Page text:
Happy 42nd birthday, Leap Second!


#1

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#2

#3

Throwing in the towel?

Must. Know. Meaning.

smiley


#4

Head over to leapsecond.com for a thorough investigation of precision time. The proprietor of this website once put a cesium clock in his car and took a vacation on Mt. Rainier, just to see if he could detect the 56 nanoseconds he gained by raising his altitude for a few days.


#5

That's awesome. But you know what else is awesome? Caption competitions!

I'll start: "What the hell's he gonna do with that ATOM!?"

Sorry. I'm not very good at caption competitions. But the look of posed contemplation on the left with the look of god-knows-what on he right is pretty funny. It reminds me of those photographers from small regional papers that insist on making the subjects of the stories pose in stupid ways.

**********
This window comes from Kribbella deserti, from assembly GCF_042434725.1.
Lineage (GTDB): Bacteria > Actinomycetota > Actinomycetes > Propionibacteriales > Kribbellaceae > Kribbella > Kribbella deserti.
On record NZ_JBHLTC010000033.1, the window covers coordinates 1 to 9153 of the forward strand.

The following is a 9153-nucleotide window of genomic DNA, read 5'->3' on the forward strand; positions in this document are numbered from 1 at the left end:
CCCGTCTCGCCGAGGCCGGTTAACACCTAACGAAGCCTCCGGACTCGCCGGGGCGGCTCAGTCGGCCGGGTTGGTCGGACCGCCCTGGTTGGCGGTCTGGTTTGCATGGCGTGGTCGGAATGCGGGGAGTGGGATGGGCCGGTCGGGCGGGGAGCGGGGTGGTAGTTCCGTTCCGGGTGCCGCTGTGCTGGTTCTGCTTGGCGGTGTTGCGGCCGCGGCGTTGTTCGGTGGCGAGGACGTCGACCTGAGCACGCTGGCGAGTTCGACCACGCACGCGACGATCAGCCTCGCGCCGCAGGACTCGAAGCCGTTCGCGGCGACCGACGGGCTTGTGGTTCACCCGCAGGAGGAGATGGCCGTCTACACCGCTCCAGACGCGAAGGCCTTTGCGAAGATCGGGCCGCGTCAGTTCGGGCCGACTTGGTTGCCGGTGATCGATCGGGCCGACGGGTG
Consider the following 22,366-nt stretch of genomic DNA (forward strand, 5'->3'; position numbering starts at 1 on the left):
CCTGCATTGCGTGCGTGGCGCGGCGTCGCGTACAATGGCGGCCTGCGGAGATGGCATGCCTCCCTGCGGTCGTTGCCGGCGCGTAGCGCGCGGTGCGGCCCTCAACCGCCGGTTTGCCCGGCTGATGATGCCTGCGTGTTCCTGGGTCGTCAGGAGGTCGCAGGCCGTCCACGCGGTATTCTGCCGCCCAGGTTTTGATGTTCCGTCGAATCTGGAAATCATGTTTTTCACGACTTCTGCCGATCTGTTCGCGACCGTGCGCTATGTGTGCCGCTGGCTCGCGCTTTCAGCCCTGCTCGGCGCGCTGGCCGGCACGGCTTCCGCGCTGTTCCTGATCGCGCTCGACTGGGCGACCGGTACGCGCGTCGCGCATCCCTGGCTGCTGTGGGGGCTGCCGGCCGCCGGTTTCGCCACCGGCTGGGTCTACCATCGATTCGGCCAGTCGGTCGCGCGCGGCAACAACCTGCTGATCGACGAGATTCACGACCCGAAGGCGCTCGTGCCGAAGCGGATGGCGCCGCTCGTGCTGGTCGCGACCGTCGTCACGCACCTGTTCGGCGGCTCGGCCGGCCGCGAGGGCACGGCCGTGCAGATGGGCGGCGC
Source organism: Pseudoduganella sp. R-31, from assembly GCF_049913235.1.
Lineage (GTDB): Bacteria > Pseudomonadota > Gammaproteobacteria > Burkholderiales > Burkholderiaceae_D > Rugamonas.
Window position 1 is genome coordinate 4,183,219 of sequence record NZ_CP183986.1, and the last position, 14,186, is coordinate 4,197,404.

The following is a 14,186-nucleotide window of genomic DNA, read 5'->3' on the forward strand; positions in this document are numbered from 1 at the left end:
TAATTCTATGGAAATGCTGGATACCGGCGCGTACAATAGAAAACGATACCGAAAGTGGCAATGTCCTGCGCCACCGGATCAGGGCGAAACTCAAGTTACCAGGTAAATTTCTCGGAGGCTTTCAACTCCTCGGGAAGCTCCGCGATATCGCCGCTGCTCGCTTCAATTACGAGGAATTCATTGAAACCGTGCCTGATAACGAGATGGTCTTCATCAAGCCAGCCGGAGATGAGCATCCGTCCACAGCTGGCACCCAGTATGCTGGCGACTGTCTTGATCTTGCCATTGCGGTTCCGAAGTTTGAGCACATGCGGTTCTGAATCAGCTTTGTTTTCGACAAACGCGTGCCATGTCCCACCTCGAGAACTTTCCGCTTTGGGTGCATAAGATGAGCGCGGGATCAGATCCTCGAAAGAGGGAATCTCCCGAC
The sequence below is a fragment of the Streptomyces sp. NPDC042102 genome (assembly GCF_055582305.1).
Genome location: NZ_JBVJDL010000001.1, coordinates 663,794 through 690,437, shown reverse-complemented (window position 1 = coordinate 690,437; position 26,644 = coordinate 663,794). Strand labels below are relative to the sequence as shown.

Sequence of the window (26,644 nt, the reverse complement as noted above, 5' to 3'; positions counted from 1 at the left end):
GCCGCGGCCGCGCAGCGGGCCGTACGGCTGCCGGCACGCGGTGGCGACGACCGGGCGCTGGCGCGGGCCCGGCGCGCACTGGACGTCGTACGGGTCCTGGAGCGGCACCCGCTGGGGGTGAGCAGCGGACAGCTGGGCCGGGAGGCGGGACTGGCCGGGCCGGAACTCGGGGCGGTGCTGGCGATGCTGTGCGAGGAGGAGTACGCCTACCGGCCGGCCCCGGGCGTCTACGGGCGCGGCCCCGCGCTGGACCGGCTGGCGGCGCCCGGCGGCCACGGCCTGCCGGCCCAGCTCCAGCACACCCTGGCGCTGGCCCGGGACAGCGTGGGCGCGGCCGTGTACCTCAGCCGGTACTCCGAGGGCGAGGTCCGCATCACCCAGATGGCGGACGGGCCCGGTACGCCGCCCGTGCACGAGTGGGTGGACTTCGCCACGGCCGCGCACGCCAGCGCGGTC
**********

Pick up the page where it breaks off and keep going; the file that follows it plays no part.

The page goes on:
#6

Anyone can tell that clock is hungry, it went back four seconds.


#7

Thanks for nothing, leap seconds.

While 'necessary' to keep TAI coordinated with the sensory experiences of the inhabitants of our geoid, leap seconds have the ignominious distinction of being the only part of timekeeping that is non-deterministic. DST is a pain, leap years are vaguely baroque; but leap seconds? Purely empirical. When team astronomy says that their little glowy lights aren't lining up with team atomic clock's buzzy little atoms, leap second.

Needless to say, this is absolute hell for any system trying to keep time with nothing but a good RTC and some tables. It's the single factor making it impossible, rather than merely subject to inaccuracy. TAI 4 lyfe!


#8

Please see the first page of Stephenson and Morrison for a better version of the history.
http://www.jstor.org/discover/10.2307/37672?uid=2&uid=4&sid=21104396570923


#9

The UK Government is currently carrying out a consultation as to whether we should continue with leap seconds.
More information at: http://leapseconds.co.uk/


#10

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